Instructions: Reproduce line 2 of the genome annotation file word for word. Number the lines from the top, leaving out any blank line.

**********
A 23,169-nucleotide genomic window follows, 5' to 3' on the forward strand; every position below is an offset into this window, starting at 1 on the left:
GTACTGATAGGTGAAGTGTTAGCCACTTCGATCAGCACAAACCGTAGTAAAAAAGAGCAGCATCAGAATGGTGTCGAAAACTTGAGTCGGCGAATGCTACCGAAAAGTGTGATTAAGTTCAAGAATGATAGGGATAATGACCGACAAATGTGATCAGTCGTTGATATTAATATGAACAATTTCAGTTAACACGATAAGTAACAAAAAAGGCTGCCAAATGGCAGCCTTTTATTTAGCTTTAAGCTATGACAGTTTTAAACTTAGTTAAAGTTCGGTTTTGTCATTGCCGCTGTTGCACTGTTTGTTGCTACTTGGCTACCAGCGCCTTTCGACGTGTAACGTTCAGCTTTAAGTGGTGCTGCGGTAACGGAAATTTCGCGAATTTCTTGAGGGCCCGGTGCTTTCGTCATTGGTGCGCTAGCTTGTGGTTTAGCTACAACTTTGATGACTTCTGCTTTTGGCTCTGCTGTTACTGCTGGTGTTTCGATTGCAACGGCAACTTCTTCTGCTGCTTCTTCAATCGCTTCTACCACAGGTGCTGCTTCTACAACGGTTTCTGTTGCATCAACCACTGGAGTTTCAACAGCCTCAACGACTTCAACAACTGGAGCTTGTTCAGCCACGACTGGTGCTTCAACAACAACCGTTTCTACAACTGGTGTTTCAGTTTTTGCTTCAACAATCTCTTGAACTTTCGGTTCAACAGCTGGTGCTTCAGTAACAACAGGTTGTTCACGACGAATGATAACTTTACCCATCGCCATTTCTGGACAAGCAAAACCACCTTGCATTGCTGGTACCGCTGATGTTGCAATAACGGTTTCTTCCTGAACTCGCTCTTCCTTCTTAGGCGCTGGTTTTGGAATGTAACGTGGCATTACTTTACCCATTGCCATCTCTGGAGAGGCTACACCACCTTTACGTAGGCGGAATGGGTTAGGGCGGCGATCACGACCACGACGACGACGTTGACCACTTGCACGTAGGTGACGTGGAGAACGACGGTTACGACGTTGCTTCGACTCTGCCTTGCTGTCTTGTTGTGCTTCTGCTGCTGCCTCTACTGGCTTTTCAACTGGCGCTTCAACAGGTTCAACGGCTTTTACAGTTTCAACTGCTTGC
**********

GTACTGATAGGTGAAGTGTTAGCCACTTCGATCAGCACAAACCGTAGTAAAAAAGAGCAGCATCAGAATGGTGTCGAAAACTTGAGTCGGCGAATGCTACCGAAAAGTGTGATTAAGTTCAAGAATGATAGGGATAATGACCGACAAATGTGATCAGTCGTTGATATTAATATGAACAATTTCAGTTAACACGATAAGTAACAAAAAAGGCTGCCAAATGGCAGCCTTTTATTTAGCTTTAAGCTATGACAGTTTTAAACTTAGTTAAAGTTCGGTTTTGTCATTGCCGCTGTTGCACTGTTTGTTGCTACTTGGCTACCAGCGCCTTTCGACGTGTAACGTTCAGCTTTAAGTGGTGCTGCGGTAACGGAAATTTCGCGAATTTCTTGAGGGCCCGGTGCTTTCGTCATTGGTGCGCTAGCTTGTGGTTTAGCTACAACTTTGATGACTTCTGCTTTTGGCTCTGCTGTTACTGCTGGTGTTTCGATTGCAACGGCAACTTCTTCTGCTGCTTCTTCAATCGCTTCTACCACAGGTGCTGCTTCTACAACGGTTTCTGTTGCATCAACCACTGGAGTTTCAACAGCCTCAACGACTTCAACAACTGGAGCTTGTTCAGCCACGACTGGTGCTTCAACAACAACCGTTTCTACAACTGGTGTTTCAGTTTTTGCTTCAACAATCTCTTGAACTTTCGGTTCAACAGCTGGTGCTTCAGTAACAACAGGTTGTTCACGACGAATGATAACTTTACCCATCGCCATTTCTGGACAAGCAAAACCACCTTGCATTGCTGGTACCGCTGATGTTGCAATAACGGTTTCTTCCTGAACTCGCTCTTCCTTCTTAGGCGCTGGTTTTGGAATGTAACGTGGCATTACTTTACCCATTGCCATCTCTGGAGAGGCTACACCACCTTTACGTAGGCGGAATGGGTTAGGGCGGCGATCACGACCACGACGACGACGTTGACCACTTGCACGTAGGTGACGTGGAGAACGACGGTTACGACGTTGCTTCGACTCTGCCTTGCTGTCTTGTTGTGCTTCTGCTGCTGCCTCTACTGGCTTTTCAACTGGCGCTTCAACAGGTTCAACGGCTTTTACAGTTTCAACTGCTTGC